Van Gelder, J.-L., Averdijk, M., Eisner, M., & Ribeaud, D. (2015). Unpacking the Victim-Offender Overlap : On Role Differentiation and Socio-psychological Characteristics. Journal of quantitative criminology, 31(4), 653–675. doi:10.1007/s10940-014-9244-3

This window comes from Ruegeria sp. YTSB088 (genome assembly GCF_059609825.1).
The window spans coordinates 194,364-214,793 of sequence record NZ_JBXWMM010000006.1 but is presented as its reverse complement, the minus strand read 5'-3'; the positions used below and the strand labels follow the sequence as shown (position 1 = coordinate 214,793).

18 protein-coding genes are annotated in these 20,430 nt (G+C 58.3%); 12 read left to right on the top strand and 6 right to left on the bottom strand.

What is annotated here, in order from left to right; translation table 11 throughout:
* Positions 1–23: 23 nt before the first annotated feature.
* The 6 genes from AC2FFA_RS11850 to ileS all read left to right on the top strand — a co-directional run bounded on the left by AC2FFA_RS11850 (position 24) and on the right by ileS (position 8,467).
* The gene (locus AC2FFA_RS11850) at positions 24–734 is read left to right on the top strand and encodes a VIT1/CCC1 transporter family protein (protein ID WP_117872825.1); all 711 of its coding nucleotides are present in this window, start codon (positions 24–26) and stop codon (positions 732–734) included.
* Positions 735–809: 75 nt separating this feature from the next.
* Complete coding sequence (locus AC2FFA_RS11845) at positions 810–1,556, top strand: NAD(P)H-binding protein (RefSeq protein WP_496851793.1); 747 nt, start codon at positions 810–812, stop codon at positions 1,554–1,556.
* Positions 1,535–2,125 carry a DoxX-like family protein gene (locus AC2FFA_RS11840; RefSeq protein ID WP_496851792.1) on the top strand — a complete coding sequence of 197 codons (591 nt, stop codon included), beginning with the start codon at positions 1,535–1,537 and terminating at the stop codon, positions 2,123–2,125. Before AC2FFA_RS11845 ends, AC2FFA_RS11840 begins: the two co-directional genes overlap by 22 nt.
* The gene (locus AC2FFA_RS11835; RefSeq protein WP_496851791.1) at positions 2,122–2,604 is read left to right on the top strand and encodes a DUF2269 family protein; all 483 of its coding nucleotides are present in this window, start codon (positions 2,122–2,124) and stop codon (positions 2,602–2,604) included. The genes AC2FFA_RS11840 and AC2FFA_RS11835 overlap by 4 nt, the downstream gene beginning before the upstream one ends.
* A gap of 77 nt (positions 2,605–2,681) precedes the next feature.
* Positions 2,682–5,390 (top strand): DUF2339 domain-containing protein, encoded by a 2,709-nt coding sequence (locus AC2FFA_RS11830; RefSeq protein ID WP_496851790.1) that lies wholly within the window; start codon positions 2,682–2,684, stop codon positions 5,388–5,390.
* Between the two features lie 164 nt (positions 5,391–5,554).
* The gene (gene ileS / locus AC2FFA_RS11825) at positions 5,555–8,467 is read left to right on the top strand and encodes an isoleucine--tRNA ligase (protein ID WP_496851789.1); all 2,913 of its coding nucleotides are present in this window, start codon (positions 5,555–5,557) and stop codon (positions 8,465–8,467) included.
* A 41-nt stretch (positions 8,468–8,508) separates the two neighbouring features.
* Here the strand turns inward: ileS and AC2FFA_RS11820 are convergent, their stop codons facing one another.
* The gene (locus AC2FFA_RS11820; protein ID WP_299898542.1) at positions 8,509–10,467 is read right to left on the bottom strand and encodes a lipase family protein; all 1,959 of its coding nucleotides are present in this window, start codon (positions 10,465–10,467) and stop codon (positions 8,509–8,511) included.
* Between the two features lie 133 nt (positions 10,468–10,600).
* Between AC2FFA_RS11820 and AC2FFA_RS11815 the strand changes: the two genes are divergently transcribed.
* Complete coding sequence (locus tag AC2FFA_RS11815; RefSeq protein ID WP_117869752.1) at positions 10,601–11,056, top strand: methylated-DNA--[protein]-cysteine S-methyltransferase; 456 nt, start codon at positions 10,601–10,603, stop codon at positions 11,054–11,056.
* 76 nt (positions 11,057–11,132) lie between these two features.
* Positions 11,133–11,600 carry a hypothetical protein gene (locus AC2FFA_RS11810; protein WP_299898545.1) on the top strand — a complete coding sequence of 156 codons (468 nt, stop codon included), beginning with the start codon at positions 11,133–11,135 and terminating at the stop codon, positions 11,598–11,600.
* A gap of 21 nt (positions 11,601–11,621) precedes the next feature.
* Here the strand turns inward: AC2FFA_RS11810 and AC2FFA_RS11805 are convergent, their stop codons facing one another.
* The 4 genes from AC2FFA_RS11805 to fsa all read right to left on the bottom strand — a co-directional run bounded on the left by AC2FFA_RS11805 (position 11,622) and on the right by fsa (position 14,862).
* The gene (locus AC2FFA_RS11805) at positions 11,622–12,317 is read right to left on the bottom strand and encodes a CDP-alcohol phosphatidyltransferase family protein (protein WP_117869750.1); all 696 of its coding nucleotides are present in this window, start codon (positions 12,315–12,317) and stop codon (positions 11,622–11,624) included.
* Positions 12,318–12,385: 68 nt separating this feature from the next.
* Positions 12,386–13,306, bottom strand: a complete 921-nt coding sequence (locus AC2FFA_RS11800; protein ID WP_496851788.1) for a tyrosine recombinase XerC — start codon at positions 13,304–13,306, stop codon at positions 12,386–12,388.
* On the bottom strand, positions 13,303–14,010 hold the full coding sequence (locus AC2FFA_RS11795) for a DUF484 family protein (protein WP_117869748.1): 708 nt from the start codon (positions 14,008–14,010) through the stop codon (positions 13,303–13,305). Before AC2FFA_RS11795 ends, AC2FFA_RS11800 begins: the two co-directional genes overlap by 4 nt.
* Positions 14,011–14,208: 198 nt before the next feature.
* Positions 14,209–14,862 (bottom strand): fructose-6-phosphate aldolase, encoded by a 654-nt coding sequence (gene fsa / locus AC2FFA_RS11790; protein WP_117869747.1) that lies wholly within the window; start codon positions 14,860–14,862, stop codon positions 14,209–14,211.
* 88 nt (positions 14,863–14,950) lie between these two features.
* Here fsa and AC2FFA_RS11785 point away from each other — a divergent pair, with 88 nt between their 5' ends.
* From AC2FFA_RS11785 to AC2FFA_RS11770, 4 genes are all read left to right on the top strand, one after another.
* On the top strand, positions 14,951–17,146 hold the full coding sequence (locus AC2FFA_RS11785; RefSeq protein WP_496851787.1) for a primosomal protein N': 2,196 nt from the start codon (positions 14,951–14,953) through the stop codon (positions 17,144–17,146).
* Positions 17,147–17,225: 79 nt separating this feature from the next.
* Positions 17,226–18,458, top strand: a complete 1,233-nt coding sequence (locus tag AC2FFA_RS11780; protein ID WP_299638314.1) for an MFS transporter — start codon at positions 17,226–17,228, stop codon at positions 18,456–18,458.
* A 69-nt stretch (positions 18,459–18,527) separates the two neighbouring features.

Objectives: Provide insight into the victim-offender overlap and role differentiation by examining to what extent socio-psychological characteristics, risky lifestyles/routine activities and immersion in a violent subculture explain differences between victims, offenders and victim-offenders. Specifically, we measure to what extent anxiety and depression, negative peer relations, dominance, and self-control account for differences in adolescents’ inclination towards (violent) offending, victimization or both, over and above risky lifestyles/routine activities or immersion in a violent subculture. Methods: Building on the method proposed by Osgood and Schreck (Criminology 45:273–311, 2007), we use two waves of panel data from the Zurich Project on the Social Development of Children and Youths, a prospective longitudinal study of adolescents in Switzerland. Results: Incorporating socio-psychological characteristics provides a more encompassing view of both the victim-offender overlap and victim versus offender role differentiation than routine activities/risky lifestyles and subcultural theory alone. Specifically, socio-psychological characteristics in particular differentiate between those who take on predominantly offender roles versus those who are predominantly victims. Conclusion: Unpacking the victim-offender overlap and examining differences in socio-psychological characteristics furthers our understanding of the etiology of the victim-offender overlap.